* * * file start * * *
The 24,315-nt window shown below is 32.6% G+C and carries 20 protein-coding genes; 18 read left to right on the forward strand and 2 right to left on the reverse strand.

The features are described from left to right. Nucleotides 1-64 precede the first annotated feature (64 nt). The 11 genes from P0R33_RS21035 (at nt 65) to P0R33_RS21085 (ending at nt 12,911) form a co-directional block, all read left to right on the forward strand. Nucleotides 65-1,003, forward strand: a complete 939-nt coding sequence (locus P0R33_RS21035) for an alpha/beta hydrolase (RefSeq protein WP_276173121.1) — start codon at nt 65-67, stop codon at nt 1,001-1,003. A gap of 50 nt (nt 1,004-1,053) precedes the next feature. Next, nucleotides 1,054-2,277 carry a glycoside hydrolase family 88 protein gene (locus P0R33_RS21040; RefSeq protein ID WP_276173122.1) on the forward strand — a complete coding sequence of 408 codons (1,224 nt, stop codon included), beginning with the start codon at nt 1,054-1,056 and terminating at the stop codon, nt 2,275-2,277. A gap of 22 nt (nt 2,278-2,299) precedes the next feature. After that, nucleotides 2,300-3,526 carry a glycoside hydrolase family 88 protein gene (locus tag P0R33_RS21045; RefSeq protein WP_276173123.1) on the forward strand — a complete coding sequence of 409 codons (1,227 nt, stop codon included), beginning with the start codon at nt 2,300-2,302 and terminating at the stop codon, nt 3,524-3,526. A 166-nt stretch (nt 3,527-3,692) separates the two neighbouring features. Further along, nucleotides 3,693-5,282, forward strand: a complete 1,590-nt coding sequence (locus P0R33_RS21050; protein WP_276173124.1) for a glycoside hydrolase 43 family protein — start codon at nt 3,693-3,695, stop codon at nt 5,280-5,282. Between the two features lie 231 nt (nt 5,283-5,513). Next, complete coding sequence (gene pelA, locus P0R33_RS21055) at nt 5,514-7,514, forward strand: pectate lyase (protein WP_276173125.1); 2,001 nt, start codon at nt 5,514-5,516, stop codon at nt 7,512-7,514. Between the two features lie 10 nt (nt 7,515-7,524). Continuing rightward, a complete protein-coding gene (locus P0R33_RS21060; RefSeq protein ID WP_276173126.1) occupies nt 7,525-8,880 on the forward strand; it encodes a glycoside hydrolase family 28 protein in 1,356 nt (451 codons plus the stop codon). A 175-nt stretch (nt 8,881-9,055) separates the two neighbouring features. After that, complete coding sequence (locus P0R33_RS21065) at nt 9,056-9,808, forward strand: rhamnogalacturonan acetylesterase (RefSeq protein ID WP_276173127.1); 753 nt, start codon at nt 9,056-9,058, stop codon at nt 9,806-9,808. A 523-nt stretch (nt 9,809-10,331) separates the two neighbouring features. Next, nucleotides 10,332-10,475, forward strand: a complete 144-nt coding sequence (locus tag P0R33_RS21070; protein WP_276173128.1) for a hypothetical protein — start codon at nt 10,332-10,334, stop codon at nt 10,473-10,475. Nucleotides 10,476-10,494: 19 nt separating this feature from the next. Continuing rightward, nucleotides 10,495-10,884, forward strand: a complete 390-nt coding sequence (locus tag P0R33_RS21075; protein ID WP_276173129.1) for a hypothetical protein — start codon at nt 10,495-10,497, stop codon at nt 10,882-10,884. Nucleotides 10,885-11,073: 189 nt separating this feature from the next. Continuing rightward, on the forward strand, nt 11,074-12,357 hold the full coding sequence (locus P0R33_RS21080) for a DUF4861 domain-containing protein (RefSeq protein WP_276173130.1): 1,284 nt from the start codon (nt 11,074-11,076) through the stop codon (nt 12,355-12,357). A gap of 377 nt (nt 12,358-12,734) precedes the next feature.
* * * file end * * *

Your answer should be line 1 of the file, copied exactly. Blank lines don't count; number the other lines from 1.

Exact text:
The 24,315-nt window shown below is 32.6% G+C and carries 20 protein-coding genes; 18 read left to right on the forward strand and 2 right to left on the reverse strand.